A Team Of Black Belts Does Not Equal A Black Belt Team!

Uncategorized May 01, 2018

You’ve probably heard that “TEAM” stands for “Together Everyone Achieves More.” Organizations love the “achieving” and “more” part of the acronym, but everyone still struggles with the “together” part. Dr. Nguyen “Tom” Griggs of TNT Jujitsu in Houston, TX, has been able to use his multiple backgrounds in martial arts, education and business to develop black belt leaders and high-functioning teams. Here’s how he does it.

Dr. Griggs says there are three primary types of team models he has experienced. The first is the “Patchwork” model. This is where the sensei would tell the class about their techniques and everyone simply trained and helped teach as needed. All the higher belts understood what was asked of them, and helped to build the knowledge “quilt” by teaching techniques in the way that they felt was best.

In schools with an informal and easygoing teaching style, this team model works nicely. However, it can also be problematic, because it’s very easy for things to get too loose and unstructured.

The next model is known as the “Rock Star” team model. This is where students who won medals or trophies were given teaching and leadership roles.  These people have some level of rank and usually teach according to class/age levels. But, they attain leadership roles through their accomplishments in competition.

A major benefit to the Rock Star model is that your team of instructors and leaders knows what it takes to win. The flipside of this model, however, is that there’s an assumption that winners are leaders and teachers. Whether you’re a great competitor or a top sales earner, it doesn’t necessarily make you leadership material. If you want proof, look at the programs and materials focusing on instructor training and leadership development. Medals, trophies and titles show your ability to beat — not teach and lead — other people.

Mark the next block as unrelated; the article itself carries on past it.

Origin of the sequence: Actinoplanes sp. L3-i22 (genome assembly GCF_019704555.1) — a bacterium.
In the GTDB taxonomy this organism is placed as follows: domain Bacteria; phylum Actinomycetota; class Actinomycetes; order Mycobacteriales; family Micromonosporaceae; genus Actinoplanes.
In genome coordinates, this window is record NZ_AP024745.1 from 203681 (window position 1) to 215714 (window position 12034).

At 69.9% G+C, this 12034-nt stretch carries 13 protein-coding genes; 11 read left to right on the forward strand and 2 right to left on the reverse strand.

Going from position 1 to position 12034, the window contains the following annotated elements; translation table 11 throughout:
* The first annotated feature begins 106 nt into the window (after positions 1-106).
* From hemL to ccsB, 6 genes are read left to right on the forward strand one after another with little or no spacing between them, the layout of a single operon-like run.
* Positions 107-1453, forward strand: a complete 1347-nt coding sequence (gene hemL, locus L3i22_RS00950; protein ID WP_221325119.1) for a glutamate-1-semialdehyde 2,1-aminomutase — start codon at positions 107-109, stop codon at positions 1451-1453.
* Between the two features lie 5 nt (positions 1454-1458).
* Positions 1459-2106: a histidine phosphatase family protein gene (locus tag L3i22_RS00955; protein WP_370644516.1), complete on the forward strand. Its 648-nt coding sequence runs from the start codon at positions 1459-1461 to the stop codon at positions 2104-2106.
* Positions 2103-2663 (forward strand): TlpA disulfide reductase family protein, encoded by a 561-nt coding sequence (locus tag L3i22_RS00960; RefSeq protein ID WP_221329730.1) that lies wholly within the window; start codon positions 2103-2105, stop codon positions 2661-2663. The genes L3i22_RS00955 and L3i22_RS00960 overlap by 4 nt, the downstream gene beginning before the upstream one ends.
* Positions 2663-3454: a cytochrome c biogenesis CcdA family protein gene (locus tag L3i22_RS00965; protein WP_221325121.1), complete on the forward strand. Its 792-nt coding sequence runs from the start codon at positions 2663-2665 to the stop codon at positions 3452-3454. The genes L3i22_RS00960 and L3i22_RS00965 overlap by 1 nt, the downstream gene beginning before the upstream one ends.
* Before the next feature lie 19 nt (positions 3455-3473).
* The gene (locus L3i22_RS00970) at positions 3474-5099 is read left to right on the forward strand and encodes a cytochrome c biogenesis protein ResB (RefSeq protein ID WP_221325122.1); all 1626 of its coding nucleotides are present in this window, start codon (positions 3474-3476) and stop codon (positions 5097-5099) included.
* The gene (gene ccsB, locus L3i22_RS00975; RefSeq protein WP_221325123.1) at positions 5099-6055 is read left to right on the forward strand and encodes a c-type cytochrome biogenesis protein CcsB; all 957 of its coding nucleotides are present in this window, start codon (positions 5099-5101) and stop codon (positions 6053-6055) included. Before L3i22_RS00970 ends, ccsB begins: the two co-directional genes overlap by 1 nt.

The last model is known as the “Old School” model. The Old-School model emphasizes attention, focus and patience, thereby allowing people to bond and learn the curriculum.

One of the main problems with doing it “Old School” is that teams can become very much like exclusive clubs. People that want to contribute might feel excluded and not valued, because they haven’t put in enough time or they’re not part of the leadership team. An obvious solution for this is to hear people out, no matter what their role is in your school.

A related problem is that some Old-School thinkers tend to adhere to the “If-it-ain’t-broke-don’t-fix-it” mindset, which can hinder innovation and change. Dr. Griggs’s school had some issues with Old-School thinking, but made great strides in being more open and inclusive. They implemented one solution to deal with this problem. They allow a student or parent to try his or her idea out (depending upon the idea) on a smaller scale and showcase the results. If they see an idea working, they explore and implement it further.

All of these models (Patchwork, Rock Star and Old-School) teach everal valuable lessons. One lesson is that all schools and gyms have various models of teamwork, and we all probably are a blend of these types. Secondly, no model is perfect. Being fluid, but grounded in your mission, is a key to helping create successful teams.

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